Post-pandemic food cold chain challenges

cold chain

The COVID-19 pandemic has revealed several shortcomings in the global food cold chain. In the aftermath of the pandemic, investment in the cold chain is necessary to maximise access to food and reduce waste. Emphasis should be placed on enhanced flexibility as well as a more digital, data-driven supply chain.

Challenges for the food cold chain during the pandemic
During the government-mandated lockdown in Europe, demand for refrigerated storage exploded. Indeed, the closing of restaurants and other food service providers forced vegetables and meat suppliers to store unsold products while seeking new buyers. By June 2020, over 90 percent of cold storage facilities in Europe were full.

Furthermore, consumers have shifted away from restaurants and catering to food retailing. In France, sales of frozen savoury products increased by 60 percent from mid-March to the end of March, compared to the previous year. In the United States, online grocery shopping doubled in March 2020. A survey from the US census bureau indicates that 46 percent of consumers intend to continue shopping online (including perishables) after the pandemic.
Consumer shift from food service to retail has revealed the urgent need for flexibility in the cold chain. So far, the cold chain is fragmented with little to no compatibility between different providers and platforms. Farmers are linked to grocery stores by one cold chain and to food service providers by another.

Investing in a smarter food cold chain
Greater connectivity is needed to offer real-time information and improved visibility on the location, condition, and handling of perishable cargo at any given point in the cold chain. During the pandemic, the creation of temporary food hubs using data and e-commerce, for example, proved effective in distributing food in urban areas. For example, in Milan, Italy, the “Food Aid Systems” provided food to the elderly and vulnerable by converting a food bank into a logistics centre, creating seven temporary food hubs with expanded storage, and converting minibuses for food delivery.

Carrier proposes that cold chains should develop to become more data-driven, allowing information sharing through digital technologies. It would become increasingly common to re-route products based on real-time supply and consumer demand. Additionally, disruptions caused by weather or pandemics could be moderated, and partners could share location, temperature, and other critical measurements of in-transit products from farm to consumer. Such a “digital supply chain” may potentially lower procurement costs by 20 percent, reduce supply chain process costs by 50 percent and increase revenues by 10 percent.

Obviously, the creation of a cold chain requires investments in equipment, personnel, and information systems alongside refrigerated warehouses. However, the expertise to assemble these assets already exists, the costs are predictable and the financial returns attractive. The benefits in terms of food security and climate would also be incalculable.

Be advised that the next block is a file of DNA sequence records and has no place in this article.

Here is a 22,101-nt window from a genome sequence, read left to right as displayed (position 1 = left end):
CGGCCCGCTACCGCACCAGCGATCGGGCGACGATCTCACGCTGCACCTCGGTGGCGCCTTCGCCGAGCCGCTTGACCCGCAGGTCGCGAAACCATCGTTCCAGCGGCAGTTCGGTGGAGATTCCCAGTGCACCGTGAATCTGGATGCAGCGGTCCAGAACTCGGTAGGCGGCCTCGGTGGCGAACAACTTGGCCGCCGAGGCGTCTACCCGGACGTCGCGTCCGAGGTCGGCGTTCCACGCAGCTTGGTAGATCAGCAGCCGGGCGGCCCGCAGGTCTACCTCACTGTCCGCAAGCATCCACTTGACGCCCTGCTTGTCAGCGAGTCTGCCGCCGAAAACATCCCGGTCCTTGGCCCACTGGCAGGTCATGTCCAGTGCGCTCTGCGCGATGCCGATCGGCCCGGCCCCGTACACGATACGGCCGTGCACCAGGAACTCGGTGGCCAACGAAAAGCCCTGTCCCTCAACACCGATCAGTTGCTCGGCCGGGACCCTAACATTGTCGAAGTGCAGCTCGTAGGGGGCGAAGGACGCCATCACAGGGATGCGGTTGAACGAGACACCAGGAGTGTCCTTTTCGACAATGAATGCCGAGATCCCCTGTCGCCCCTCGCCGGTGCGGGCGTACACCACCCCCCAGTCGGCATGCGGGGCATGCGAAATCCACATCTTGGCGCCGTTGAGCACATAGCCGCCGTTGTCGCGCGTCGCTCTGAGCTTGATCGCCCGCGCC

Cold chain to reduce food losses
In an informatory note, the IIR estimated that a more efficient cold chain could potentially feed 950 million people per year. For now, 13 percent of all food produced globally is lost due to lack of refrigeration, mostly in developing countries.

In India, a pilot project sponsored by Carrier, has improved the cold chain to reduce post-harvest losses. The project was designed to measure the impact of cold storage and refrigerated transport on kinnow, a small citrus fruit grown in the Punjab region of India and Pakistan. Kinnow is best preserved at 4-5-degree C. Prior to the installation of a modern cold chain, kinnow was exposed to temperatures as high as 30-degree C in unrefrigerated trucks and losses could reach 32 percent. Ten pre-cooling units have been installed and there are now 400 refrigerated truck trips during harvest season. Post-harvest losses have been reduced by 76 percent. Previously, kinnow was only available for 2-3 months a year. The improved cold chain has extended the period of availability to 4-5 months a year, allowing for export to ten countries in Asia, the Middle East and Europe. The grower’s profits increased by 15 percent, and profits of the refrigerated transporter increased by 23 percent.

Food cold chain and climate change
Although CO2 emissions during harvest and transport of kinnow have been reduced by 16 percent, the introduction of cold chain transport and refrigeration has inevitably created new carbon emissions. To measure the benefit of introducing effective cold chain despite carbon emissions, several scenarios were simulated in a previous study commissioned by Carrier. It concluded that “in all prospective scenarios, the decrease of FLW (food loss and waste) carbon footprint from cold chain expansion clearly outbalances the newly created emissions, by a factor of 10 approximately.”

Furthermore, new cold chain emissions will be further reduced through innovations such as low global warming potential (GWP) refrigerants, or all-electric transport refrigeration equipment.

Source: International Institute of Refrigeration (IIR)

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